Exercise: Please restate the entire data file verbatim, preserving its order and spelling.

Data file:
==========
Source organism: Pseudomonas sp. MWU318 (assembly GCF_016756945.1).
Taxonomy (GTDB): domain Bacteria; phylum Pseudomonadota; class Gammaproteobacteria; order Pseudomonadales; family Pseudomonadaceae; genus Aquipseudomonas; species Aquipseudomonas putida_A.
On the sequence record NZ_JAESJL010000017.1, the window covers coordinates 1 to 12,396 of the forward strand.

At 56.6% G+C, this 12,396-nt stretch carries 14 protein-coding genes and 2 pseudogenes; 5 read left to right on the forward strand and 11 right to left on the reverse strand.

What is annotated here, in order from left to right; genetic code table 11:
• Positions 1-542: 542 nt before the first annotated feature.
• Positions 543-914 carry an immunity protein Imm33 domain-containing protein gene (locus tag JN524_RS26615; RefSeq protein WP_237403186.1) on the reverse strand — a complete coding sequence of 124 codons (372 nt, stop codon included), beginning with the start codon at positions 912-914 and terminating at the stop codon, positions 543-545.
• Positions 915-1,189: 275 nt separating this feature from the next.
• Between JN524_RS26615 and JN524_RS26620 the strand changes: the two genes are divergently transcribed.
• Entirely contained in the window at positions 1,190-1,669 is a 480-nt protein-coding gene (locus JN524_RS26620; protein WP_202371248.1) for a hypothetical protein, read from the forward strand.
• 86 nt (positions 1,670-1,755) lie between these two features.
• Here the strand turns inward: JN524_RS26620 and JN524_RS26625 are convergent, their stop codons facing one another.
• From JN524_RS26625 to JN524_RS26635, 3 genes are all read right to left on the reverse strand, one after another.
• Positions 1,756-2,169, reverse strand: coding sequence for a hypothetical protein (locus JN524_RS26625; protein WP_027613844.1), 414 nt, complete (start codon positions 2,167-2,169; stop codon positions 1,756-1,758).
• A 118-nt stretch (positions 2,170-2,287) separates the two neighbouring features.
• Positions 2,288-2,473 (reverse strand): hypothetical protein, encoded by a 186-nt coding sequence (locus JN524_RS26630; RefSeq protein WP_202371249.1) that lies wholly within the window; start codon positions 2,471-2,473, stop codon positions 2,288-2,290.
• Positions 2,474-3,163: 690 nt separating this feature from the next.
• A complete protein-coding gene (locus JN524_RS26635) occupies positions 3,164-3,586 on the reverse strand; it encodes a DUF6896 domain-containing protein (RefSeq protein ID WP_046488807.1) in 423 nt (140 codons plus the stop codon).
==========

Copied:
Source organism: Pseudomonas sp. MWU318 (assembly GCF_016756945.1).
Taxonomy (GTDB): domain Bacteria; phylum Pseudomonadota; class Gammaproteobacteria; order Pseudomonadales; family Pseudomonadaceae; genus Aquipseudomonas; species Aquipseudomonas putida_A.
On the sequence record NZ_JAESJL010000017.1, the window covers coordinates 1 to 12,396 of the forward strand.

At 56.6% G+C, this 12,396-nt stretch carries 14 protein-coding genes and 2 pseudogenes; 5 read left to right on the forward strand and 11 right to left on the reverse strand.

What is annotated here, in order from left to right; genetic code table 11:
• Positions 1-542: 542 nt before the first annotated feature.
• Positions 543-914 carry an immunity protein Imm33 domain-containing protein gene (locus tag JN524_RS26615; RefSeq protein WP_237403186.1) on the reverse strand — a complete coding sequence of 124 codons (372 nt, stop codon included), beginning with the start codon at positions 912-914 and terminating at the stop codon, positions 543-545.
• Positions 915-1,189: 275 nt separating this feature from the next.
• Between JN524_RS26615 and JN524_RS26620 the strand changes: the two genes are divergently transcribed.
• Entirely contained in the window at positions 1,190-1,669 is a 480-nt protein-coding gene (locus JN524_RS26620; protein WP_202371248.1) for a hypothetical protein, read from the forward strand.
• 86 nt (positions 1,670-1,755) lie between these two features.
• Here the strand turns inward: JN524_RS26620 and JN524_RS26625 are convergent, their stop codons facing one another.
• From JN524_RS26625 to JN524_RS26635, 3 genes are all read right to left on the reverse strand, one after another.
• Positions 1,756-2,169, reverse strand: coding sequence for a hypothetical protein (locus JN524_RS26625; protein WP_027613844.1), 414 nt, complete (start codon positions 2,167-2,169; stop codon positions 1,756-1,758).
• A 118-nt stretch (positions 2,170-2,287) separates the two neighbouring features.
• Positions 2,288-2,473 (reverse strand): hypothetical protein, encoded by a 186-nt coding sequence (locus JN524_RS26630; RefSeq protein WP_202371249.1) that lies wholly within the window; start codon positions 2,471-2,473, stop codon positions 2,288-2,290.
• Positions 2,474-3,163: 690 nt separating this feature from the next.
• A complete protein-coding gene (locus JN524_RS26635) occupies positions 3,164-3,586 on the reverse strand; it encodes a DUF6896 domain-containing protein (RefSeq protein ID WP_046488807.1) in 423 nt (140 codons plus the stop codon).